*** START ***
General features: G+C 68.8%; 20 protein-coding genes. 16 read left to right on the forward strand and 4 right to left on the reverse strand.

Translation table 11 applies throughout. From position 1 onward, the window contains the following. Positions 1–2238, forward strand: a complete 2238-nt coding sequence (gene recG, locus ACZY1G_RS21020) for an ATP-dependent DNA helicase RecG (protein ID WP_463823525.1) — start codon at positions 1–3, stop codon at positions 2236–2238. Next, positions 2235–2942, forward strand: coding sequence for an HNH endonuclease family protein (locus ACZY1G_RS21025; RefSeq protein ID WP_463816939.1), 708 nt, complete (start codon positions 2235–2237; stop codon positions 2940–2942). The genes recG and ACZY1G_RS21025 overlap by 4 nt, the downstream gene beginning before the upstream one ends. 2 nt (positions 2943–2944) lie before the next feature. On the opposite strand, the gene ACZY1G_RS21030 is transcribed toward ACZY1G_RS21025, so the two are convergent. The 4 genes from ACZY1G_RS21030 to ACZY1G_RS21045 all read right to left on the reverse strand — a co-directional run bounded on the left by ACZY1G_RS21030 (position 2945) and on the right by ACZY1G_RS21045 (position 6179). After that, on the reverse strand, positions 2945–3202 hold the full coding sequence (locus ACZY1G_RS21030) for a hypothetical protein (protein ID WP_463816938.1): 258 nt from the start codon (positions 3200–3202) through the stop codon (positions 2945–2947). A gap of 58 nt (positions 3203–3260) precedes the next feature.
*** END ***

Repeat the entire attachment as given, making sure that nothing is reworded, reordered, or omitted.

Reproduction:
General features: G+C 68.8%; 20 protein-coding genes. 16 read left to right on the forward strand and 4 right to left on the reverse strand.

Translation table 11 applies throughout. From position 1 onward, the window contains the following. Positions 1–2238, forward strand: a complete 2238-nt coding sequence (gene recG, locus ACZY1G_RS21020) for an ATP-dependent DNA helicase RecG (protein ID WP_463823525.1) — start codon at positions 1–3, stop codon at positions 2236–2238. Next, positions 2235–2942, forward strand: coding sequence for an HNH endonuclease family protein (locus ACZY1G_RS21025; RefSeq protein ID WP_463816939.1), 708 nt, complete (start codon positions 2235–2237; stop codon positions 2940–2942). The genes recG and ACZY1G_RS21025 overlap by 4 nt, the downstream gene beginning before the upstream one ends. 2 nt (positions 2943–2944) lie before the next feature. On the opposite strand, the gene ACZY1G_RS21030 is transcribed toward ACZY1G_RS21025, so the two are convergent. The 4 genes from ACZY1G_RS21030 to ACZY1G_RS21045 all read right to left on the reverse strand — a co-directional run bounded on the left by ACZY1G_RS21030 (position 2945) and on the right by ACZY1G_RS21045 (position 6179). After that, on the reverse strand, positions 2945–3202 hold the full coding sequence (locus ACZY1G_RS21030) for a hypothetical protein (protein ID WP_463816938.1): 258 nt from the start codon (positions 3200–3202) through the stop codon (positions 2945–2947). A gap of 58 nt (positions 3203–3260) precedes the next feature.